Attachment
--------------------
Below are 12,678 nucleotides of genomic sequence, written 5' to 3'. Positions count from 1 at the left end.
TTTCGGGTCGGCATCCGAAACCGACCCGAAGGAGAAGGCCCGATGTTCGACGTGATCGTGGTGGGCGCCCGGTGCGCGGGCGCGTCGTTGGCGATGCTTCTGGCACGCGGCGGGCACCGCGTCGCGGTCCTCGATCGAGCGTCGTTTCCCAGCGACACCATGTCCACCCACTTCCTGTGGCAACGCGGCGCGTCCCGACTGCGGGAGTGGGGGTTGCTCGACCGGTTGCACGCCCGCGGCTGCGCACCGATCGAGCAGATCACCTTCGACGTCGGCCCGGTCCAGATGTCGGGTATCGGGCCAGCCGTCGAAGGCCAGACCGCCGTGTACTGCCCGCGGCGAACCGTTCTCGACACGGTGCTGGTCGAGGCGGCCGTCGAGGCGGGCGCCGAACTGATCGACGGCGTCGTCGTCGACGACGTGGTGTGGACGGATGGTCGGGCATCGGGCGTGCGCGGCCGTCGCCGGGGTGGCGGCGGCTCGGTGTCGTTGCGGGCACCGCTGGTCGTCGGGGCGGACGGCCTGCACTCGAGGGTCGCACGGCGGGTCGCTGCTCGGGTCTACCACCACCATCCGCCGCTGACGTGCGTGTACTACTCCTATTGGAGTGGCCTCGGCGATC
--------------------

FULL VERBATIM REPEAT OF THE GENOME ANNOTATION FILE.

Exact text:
Below are 12,678 nucleotides of genomic sequence, written 5' to 3'. Positions count from 1 at the left end.
TTTCGGGTCGGCATCCGAAACCGACCCGAAGGAGAAGGCCCGATGTTCGACGTGATCGTGGTGGGCGCCCGGTGCGCGGGCGCGTCGTTGGCGATGCTTCTGGCACGCGGCGGGCACCGCGTCGCGGTCCTCGATCGAGCGTCGTTTCCCAGCGACACCATGTCCACCCACTTCCTGTGGCAACGCGGCGCGTCCCGACTGCGGGAGTGGGGGTTGCTCGACCGGTTGCACGCCCGCGGCTGCGCACCGATCGAGCAGATCACCTTCGACGTCGGCCCGGTCCAGATGTCGGGTATCGGGCCAGCCGTCGAAGGCCAGACCGCCGTGTACTGCCCGCGGCGAACCGTTCTCGACACGGTGCTGGTCGAGGCGGCCGTCGAGGCGGGCGCCGAACTGATCGACGGCGTCGTCGTCGACGACGTGGTGTGGACGGATGGTCGGGCATCGGGCGTGCGCGGCCGTCGCCGGGGTGGCGGCGGCTCGGTGTCGTTGCGGGCACCGCTGGTCGTCGGGGCGGACGGCCTGCACTCGAGGGTCGCACGGCGGGTCGCTGCTCGGGTCTACCACCACCATCCGCCGCTGACGTGCGTGTACTACTCCTATTGGAGTGGCCTCGGCGATC